Rachel Bilson's dog is named Thurman Murman? And other Sunday things.

I read that in Page Six Magazine just now. The novel writing isn't going very well, in fact, in the past 24 hours I've started, then restarted, then restarted again. I have about 2300 words right now, in its latest incarnatiion. Nick emailed me this morning to commiserate, but he's already written twice as many words.

There are so many things and ideas I hear and write down and want to incorporate into the book, but I really am forcing myself to edit and focus. I keep telling my friends that my goal in life is to retire to a small waterside cottage with a garden in Oxford and write bestselling pocket books -- eyes on the prize, you know. But I think at the rate this is going, that will be a long time off.

Good news is that for the first time in years, I think I have new year's plans in place that don't make me want to crawl under the covers and die. Actually, they are quite grown-up and civilized and may or may not involve wildlife and animals in a Disney-like setting. More TK, it's all very up in the air right now.

Oh, when I was in high school I was on the policy debate team freshman year. My debate partner and I did pretty well and even went to quarterfinals at State, then I went to debate institute that summer and in the fall, the captain of the debate team kicked me off because he told me I had to judge the Newburgh Free Academy tournament and I couldn't because I had plans with my family that weekend. He shouted at me a lot in the sixth floor hallway and then kicked me off the team. Now he's the CEO of this email-handheld company, Peek, and they've just launched their handheld e-mail only device. Sounds like a cool idea, but I'm seeing limited growth for this product unless it expands to incorporate international roaming, web-browsing, and social networking aspect. Nothing is "just email" anymore -- even occasional users need to open links from emails. Anyway, good for him, the CEO, and so much for schadenfreude.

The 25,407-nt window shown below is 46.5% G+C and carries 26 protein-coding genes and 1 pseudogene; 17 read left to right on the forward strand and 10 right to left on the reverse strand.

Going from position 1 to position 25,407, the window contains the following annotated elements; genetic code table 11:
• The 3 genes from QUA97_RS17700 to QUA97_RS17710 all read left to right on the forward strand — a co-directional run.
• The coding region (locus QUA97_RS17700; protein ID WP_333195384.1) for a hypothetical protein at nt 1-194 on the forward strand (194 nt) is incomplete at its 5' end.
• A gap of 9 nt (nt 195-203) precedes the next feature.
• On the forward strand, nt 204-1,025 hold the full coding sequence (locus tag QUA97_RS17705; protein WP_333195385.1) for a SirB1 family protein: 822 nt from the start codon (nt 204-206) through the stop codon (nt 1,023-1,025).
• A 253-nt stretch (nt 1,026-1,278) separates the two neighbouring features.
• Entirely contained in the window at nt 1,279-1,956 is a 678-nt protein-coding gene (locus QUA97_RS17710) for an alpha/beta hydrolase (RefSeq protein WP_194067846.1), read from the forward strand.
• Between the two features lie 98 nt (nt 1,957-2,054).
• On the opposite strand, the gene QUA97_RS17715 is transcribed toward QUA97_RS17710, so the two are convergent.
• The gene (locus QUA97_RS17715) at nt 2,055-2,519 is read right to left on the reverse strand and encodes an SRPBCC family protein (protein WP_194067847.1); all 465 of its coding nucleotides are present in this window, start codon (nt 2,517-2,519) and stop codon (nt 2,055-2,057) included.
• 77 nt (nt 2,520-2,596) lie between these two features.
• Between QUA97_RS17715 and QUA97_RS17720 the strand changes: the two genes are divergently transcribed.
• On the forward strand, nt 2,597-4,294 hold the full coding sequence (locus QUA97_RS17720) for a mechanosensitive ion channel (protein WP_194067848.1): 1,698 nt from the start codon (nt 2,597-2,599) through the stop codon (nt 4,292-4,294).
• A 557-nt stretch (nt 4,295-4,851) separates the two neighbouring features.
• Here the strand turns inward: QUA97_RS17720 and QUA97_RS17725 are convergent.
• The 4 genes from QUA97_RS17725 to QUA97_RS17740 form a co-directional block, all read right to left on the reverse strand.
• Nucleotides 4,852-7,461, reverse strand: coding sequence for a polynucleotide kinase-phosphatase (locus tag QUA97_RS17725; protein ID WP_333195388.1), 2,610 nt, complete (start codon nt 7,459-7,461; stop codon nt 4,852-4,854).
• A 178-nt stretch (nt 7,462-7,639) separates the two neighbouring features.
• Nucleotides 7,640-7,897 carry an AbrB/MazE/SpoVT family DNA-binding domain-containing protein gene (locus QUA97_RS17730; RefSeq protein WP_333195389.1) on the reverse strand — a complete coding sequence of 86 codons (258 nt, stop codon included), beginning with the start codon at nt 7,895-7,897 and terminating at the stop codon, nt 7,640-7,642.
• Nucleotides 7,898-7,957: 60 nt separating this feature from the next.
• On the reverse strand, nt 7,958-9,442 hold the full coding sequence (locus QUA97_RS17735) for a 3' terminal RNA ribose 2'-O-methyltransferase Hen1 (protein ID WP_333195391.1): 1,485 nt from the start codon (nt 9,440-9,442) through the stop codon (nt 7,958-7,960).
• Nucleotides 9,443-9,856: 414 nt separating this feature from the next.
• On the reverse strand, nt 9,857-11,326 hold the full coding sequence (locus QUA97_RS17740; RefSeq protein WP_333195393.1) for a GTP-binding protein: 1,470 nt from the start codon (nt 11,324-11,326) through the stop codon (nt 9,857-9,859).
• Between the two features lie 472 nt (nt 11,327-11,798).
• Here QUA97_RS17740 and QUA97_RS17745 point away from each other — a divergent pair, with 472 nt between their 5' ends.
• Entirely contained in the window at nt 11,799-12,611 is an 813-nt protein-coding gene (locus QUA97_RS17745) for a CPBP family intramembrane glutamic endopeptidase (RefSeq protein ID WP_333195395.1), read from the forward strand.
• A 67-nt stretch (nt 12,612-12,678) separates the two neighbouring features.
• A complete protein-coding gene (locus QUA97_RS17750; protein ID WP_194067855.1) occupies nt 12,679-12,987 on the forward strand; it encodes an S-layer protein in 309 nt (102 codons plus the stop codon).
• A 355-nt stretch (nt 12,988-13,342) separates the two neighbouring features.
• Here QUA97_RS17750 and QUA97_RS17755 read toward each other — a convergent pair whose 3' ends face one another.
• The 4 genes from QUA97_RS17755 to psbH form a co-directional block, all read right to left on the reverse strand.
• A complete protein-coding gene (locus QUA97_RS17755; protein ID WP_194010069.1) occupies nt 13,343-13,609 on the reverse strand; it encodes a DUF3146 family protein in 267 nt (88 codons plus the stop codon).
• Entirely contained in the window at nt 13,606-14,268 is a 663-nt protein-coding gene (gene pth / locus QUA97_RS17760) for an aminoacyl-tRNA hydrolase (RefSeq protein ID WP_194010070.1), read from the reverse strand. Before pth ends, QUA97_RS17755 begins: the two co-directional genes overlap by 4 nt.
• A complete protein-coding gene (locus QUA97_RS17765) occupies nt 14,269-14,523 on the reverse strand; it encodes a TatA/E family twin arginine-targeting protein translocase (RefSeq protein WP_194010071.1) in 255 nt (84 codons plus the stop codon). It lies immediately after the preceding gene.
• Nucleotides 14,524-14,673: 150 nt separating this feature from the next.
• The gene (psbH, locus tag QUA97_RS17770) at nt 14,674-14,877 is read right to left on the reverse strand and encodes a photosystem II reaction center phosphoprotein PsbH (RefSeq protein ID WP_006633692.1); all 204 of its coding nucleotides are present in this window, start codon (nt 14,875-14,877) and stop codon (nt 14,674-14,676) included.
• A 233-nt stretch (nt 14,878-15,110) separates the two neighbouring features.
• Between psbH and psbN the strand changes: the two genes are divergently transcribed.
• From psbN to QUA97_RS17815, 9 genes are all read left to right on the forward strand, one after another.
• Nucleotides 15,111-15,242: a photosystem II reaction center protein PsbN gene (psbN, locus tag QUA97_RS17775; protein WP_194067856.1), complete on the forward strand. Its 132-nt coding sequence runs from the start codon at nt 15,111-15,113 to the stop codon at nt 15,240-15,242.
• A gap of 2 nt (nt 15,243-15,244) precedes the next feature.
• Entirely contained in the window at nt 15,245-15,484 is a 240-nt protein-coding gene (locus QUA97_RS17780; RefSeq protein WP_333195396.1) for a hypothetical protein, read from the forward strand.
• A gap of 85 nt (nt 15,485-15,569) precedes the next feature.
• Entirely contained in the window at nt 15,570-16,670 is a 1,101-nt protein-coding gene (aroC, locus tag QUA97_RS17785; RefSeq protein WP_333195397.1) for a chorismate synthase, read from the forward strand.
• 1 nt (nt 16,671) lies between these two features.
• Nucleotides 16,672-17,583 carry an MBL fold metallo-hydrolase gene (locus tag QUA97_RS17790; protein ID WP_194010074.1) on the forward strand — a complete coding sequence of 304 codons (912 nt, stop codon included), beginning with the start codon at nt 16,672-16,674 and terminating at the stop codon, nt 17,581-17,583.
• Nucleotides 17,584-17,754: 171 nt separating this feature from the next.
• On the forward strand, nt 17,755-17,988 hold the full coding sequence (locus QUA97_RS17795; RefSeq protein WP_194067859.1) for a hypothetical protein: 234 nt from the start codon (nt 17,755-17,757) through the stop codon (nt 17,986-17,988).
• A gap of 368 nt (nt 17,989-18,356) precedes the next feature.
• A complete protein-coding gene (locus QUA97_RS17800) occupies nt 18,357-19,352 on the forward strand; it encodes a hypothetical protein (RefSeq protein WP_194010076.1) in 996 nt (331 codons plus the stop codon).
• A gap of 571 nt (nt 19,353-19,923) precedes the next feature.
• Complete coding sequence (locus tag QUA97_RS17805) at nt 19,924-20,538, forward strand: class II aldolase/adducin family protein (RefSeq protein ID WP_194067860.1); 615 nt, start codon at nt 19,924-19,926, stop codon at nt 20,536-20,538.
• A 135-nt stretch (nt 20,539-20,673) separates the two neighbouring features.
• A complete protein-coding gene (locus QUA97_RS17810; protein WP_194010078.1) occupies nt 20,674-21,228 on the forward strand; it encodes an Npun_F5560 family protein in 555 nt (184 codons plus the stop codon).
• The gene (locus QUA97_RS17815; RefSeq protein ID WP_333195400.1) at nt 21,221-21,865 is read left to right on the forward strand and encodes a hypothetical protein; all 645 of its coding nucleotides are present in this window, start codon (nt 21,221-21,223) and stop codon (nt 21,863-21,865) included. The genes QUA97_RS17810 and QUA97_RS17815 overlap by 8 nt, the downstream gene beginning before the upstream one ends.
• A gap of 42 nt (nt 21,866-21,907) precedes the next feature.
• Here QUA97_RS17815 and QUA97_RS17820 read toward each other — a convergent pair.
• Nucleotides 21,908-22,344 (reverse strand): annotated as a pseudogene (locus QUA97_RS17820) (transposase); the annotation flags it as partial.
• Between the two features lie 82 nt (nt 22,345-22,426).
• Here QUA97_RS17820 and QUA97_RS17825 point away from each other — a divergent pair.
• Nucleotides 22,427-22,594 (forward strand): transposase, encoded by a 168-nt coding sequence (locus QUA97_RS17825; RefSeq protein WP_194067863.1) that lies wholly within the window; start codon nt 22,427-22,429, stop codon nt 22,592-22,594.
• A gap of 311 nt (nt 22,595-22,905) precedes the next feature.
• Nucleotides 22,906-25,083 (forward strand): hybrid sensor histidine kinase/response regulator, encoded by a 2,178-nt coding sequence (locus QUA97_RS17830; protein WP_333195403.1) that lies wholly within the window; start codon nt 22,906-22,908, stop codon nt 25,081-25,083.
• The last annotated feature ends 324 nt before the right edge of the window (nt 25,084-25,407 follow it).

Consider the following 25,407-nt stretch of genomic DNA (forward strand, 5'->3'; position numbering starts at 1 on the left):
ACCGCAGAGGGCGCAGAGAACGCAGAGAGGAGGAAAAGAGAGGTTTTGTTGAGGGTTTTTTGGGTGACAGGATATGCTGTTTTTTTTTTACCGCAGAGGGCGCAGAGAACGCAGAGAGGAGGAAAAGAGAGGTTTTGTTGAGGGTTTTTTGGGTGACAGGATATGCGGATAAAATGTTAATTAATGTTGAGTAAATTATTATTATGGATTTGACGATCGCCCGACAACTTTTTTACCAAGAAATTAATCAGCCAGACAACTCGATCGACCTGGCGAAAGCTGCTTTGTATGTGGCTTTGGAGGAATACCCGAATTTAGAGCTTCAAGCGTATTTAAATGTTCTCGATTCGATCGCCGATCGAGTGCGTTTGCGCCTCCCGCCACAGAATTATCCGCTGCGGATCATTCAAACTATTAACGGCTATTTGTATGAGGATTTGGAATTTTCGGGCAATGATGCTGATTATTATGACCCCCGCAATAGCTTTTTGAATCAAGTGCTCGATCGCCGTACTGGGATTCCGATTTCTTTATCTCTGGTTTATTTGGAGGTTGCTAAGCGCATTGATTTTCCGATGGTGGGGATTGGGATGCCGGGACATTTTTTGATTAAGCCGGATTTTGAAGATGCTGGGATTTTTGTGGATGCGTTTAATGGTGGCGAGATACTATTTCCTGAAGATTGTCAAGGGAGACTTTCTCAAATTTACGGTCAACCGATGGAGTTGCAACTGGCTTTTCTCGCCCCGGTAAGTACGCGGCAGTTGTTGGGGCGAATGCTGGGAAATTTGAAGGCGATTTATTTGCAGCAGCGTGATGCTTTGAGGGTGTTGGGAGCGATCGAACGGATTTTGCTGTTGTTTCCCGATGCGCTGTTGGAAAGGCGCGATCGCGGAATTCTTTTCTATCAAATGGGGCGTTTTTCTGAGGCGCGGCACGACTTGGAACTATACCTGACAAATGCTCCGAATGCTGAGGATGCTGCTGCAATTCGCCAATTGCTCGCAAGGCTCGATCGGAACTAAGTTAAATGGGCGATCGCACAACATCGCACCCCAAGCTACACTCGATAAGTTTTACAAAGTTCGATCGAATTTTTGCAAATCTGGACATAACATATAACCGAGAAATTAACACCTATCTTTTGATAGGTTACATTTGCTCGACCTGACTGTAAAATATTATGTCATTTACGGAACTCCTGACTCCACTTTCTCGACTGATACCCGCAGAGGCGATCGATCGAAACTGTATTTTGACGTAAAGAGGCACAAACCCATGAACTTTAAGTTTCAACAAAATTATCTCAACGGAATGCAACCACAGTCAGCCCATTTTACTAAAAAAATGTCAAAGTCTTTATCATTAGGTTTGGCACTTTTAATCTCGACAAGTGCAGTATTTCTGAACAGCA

"Observe Everything. Always think for yourself. Never let other people make important decisions for you." — from Bad News by Edward St. Aubyn